Recommendations for Advancing the Field
In order to get more afterschool and summer programs consistently producing robust, positive effects for children and youth, efforts to advance research and practice should build on the progress we have described.
- Research. Instruments designed to measure program quality could benefit from revisions to make them more clear and specific. Researchers also need to produce better, scalable measures of youth behaviors and dispositions that contribute to school success, such as work habits, persistence, and engagement in learning, and others that push beyond the academic domain. More studies that assess how quality improvement approaches affect program practices are also needed (in general, results about the effectiveness of staff development programs in K–12 are mixed [Yoon et al., 2007]). Additionally, studies that confirm the belief that when staff practices improve, youth outcomes also improve would constitute a critical milestone for the field. Less likely to advance our understanding of how to improve quality are more impact evaluations of small programs. We know such evaluations can be an important gateway to gaining funding support. We already know, however, that such programs can work, but many need to do better—some much better—and the field is now headed down a fruitful path of better understanding how to define, support, and sustain high quality.
- Practice. Practitioners need more validated, cost-effective approaches for continuously improving practice. One promising approach is for practitioners to partner with researchers to develop and test different improvement approaches. Such partnerships allow for the integration of research-based tools and knowledge with local circumstances and expertise, and the current press for evidence-based practice across the human services fields could help sustain such collaborations. Partnerships should pioneer and test different approaches, including new assessment strategies and intentional variations in the duration and delivery of coaching and training. Rapid but disciplined research and development processes that advance practice and accrue reliable information about how to improve program quality are needed. This will require developing and institutionalizing new ways of working collaboratively across practice and research; promising strategies are being refined in health care and increasingly tested in education and human services to do just that (Bryk, Gomez, & Grunow, 2010). State afterschool networks can work with state education agencies and their research and evaluation partners to test and refine promising strategies within 21st Century Community Learning Centers-funded and TANF-funded school-age child care programs. Municipal afterschool systems can do the same at the local level, and national intermediaries can spread the word about promising practices.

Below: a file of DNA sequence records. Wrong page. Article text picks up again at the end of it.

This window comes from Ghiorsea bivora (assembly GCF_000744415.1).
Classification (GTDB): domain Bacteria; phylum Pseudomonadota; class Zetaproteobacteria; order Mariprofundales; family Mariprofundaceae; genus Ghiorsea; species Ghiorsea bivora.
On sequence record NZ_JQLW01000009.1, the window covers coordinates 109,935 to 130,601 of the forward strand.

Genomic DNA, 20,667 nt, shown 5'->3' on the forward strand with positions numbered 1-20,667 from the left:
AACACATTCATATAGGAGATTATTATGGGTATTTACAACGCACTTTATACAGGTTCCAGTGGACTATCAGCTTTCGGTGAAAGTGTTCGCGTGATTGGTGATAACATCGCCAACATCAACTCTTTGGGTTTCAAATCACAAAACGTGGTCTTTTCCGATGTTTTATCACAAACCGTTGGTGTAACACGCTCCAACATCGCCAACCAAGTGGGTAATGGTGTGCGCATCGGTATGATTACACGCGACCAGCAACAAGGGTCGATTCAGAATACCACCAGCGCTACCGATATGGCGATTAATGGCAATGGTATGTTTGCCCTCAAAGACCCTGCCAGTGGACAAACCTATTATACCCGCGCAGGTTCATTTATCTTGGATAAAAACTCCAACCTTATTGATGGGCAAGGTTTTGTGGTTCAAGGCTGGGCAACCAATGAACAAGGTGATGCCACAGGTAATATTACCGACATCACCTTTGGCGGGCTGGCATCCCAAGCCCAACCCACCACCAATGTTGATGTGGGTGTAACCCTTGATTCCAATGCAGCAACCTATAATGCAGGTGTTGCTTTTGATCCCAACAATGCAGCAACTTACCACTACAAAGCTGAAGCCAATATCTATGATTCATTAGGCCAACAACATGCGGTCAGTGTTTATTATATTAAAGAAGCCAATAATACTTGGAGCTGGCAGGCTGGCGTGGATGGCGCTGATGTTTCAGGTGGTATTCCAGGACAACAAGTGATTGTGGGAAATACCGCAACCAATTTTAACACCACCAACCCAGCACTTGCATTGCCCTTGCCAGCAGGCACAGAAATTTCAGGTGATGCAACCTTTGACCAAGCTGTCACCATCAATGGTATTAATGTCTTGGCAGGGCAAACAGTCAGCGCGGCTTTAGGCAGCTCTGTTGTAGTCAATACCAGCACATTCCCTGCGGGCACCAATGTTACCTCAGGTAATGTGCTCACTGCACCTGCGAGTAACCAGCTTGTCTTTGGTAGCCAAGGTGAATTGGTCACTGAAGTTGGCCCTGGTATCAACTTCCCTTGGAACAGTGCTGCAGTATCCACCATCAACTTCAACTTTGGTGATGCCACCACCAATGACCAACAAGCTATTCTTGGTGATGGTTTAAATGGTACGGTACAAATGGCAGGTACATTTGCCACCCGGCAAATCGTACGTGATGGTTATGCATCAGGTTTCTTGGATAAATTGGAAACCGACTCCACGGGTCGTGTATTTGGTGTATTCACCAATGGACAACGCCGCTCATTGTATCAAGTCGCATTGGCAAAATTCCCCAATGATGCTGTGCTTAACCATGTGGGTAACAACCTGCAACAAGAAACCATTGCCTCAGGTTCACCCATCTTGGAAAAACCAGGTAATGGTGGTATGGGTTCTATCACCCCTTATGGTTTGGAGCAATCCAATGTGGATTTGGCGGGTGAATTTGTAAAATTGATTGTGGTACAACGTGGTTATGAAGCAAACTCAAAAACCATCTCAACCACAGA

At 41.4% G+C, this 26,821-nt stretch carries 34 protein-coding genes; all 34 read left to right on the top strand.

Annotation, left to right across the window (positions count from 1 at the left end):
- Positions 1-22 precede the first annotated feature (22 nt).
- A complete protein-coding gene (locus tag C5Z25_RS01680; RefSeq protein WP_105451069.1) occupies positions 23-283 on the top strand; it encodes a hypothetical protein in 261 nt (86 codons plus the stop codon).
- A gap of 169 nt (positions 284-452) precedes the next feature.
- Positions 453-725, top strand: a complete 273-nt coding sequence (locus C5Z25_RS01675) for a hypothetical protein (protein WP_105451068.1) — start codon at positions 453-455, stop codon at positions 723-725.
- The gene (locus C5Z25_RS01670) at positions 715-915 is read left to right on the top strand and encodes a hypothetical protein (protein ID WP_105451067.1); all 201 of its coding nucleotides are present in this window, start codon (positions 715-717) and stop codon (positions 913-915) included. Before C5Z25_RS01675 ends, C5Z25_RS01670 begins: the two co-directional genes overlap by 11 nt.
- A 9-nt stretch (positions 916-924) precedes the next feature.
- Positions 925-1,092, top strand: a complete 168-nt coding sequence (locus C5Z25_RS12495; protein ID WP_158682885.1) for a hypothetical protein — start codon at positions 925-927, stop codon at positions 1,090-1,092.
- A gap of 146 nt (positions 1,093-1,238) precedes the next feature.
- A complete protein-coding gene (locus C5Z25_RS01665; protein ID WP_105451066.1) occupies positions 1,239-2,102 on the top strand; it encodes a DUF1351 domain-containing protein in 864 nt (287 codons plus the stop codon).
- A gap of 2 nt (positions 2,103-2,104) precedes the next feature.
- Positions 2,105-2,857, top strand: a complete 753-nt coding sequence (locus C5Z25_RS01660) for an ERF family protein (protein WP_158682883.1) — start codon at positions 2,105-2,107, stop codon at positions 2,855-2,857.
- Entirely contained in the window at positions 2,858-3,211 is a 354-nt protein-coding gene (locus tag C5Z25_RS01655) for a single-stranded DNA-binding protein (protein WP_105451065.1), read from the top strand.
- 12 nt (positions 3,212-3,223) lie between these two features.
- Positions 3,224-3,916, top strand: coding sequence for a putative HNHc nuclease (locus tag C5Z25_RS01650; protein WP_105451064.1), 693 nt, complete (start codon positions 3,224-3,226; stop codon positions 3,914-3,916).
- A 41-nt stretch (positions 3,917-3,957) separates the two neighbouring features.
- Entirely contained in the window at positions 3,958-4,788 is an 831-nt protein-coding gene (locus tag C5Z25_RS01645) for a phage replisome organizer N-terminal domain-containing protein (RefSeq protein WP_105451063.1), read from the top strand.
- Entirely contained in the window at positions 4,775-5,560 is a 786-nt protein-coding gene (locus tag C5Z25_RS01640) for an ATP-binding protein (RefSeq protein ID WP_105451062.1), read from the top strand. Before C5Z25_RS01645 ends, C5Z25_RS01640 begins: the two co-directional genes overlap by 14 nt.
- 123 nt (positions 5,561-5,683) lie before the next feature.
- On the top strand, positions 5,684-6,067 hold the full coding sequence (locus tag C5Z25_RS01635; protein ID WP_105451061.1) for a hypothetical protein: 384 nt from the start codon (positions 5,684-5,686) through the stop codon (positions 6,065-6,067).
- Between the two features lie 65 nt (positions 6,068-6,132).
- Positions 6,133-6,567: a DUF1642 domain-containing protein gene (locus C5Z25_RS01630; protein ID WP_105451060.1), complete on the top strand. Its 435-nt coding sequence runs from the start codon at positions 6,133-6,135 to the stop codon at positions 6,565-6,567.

- Policy and funding. Afterschool and summer learning programs and systems are not able to bear the full cost of this important work of improving quality on their own. Public systems should allocate professional development and monitoring resources toward continuous improvement approaches; and foundations that support programs, infrastructure, and research should seize the opportunity to subsidize the development of tools and strategies designed to support continuous improvement.
The afterschool and summer learning field is ripe for a focused wave of research and development that does not involve dramatic changes but rather capitalizes on the significant progress made over the past 15 years. Afterschool and summer learning programs can have positive effects on a range of important outcomes, and thus they have earned the right to be included in discussions about advancing young people’s learning and development. Future investments in education and youth development should recognize afterschool and summer as important opportunities to advance student success, and more fully capitalize on growing capacity at the state and local levels to expand and improve programs.